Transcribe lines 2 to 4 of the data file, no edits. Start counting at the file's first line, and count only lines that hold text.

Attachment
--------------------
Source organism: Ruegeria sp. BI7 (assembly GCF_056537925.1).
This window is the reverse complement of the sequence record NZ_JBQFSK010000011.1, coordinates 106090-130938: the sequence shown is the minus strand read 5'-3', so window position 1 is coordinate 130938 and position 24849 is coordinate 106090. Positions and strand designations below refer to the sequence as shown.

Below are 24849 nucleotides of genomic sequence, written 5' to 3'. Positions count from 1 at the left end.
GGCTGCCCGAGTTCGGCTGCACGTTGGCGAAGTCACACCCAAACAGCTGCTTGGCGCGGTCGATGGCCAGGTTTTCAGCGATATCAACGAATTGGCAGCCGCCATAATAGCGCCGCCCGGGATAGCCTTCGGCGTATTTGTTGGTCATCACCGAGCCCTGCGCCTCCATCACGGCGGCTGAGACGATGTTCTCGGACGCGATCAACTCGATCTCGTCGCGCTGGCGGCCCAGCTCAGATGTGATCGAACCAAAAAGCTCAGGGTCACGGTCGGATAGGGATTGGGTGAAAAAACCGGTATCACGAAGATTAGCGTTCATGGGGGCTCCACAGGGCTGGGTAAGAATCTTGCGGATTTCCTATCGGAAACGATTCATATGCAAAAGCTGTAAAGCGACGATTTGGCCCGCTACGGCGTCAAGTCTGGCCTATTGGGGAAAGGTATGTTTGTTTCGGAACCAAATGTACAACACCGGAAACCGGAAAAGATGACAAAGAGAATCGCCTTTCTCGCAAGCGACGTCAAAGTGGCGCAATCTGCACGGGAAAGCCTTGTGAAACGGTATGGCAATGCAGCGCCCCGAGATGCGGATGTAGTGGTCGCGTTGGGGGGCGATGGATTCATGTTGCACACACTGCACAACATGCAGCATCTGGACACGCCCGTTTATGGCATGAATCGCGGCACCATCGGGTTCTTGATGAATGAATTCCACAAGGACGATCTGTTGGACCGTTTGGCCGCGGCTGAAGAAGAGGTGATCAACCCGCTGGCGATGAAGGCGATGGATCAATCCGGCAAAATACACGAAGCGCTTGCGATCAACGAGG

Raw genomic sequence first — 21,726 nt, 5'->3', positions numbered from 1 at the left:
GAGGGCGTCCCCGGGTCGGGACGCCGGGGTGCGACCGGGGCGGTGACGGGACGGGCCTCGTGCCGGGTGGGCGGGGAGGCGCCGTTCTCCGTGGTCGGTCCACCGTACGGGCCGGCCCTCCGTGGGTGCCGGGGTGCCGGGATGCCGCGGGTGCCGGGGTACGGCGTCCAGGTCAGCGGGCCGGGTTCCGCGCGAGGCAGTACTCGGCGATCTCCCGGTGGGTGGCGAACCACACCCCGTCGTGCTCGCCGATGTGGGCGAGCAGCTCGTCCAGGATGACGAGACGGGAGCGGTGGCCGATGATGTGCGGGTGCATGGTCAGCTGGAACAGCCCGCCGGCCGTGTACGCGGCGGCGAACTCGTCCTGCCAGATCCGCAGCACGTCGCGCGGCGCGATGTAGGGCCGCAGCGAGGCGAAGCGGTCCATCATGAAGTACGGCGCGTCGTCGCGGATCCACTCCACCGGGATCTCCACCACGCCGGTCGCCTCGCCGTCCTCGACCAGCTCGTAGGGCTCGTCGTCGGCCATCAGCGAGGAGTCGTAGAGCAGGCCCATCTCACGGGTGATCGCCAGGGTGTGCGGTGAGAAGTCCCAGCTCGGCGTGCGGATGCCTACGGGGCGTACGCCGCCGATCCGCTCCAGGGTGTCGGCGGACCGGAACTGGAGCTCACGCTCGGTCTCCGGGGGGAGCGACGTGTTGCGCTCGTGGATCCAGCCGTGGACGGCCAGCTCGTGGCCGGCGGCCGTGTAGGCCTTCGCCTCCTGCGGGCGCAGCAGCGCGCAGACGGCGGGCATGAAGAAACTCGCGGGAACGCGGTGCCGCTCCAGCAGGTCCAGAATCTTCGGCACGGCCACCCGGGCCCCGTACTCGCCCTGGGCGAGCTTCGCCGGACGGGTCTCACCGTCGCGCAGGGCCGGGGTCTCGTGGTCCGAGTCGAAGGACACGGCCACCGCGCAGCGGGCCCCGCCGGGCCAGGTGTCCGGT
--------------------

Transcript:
This window is the reverse complement of the sequence record NZ_JBQFSK010000011.1, coordinates 106090-130938: the sequence shown is the minus strand read 5'-3', so window position 1 is coordinate 130938 and position 24849 is coordinate 106090. Positions and strand designations below refer to the sequence as shown.

Below are 24849 nucleotides of genomic sequence, written 5' to 3'. Positions count from 1 at the left end.
GGCTGCCCGAGTTCGGCTGCACGTTGGCGAAGTCACACCCAAACAGCTGCTTGGCGCGGTCGATGGCCAGGTTTTCAGCGATATCAACGAATTGGCAGCCGCCATAATAGCGCCGCCCGGGATAGCCTTCGGCGTATTTGTTGGTCATCACCGAGCCCTGCGCCTCCATCACGGCGGCTGAGACGATGTTCTCGGACGCGATCAACTCGATCTCGTCGCGCTGGCGGCCCAGCTCAGATGTGATCGAACCAAAAAGCTCAGGGTCACGGTCGGATAGGGATTGGGTGAAAAAACCGGTATCACGAAGATTAGCGTTCATGGGGGCTCCACAGGGCTGGGTAAGAATCTTGCGGATTTCCTATCGGAAACGATTCATATGCAAAAGCTGTAAAGCGACGATTTGGCCCGCTACGGCGTCAAGTCTGGCCTATTGGGGAAAGGTATGTTTGTTTCGGAACCAAATGTACAACACCGGAAACCGGAAAAGATGACAAAGAGAATCGCCTTTCTCGCAAGCGACGTCAAAGTGGCGCAATCTGCACGGGAAAGCCTTGTGAAACGGTATGGCAATGCAGCGCCCCGAGATGCGGATGTAGTGGTCGCGTTGGGGGGCGATGGATTCATGTTGCACACACTGCACAACATGCAGCATCTGGACACGCCCGTTTATGGCATGAATCGCGGCACCATCGGGTTCTTGATGAATGAATTCCACAAGGACGATCTGTTGGACCGTTTGGCCGCGGCTGAAGAAGAGGTGATCAACCCGCTGGCGATGAAGGCGATGGATCAATCCGGCAAAATACACGAAGCGCTTGCGATCAACGAGG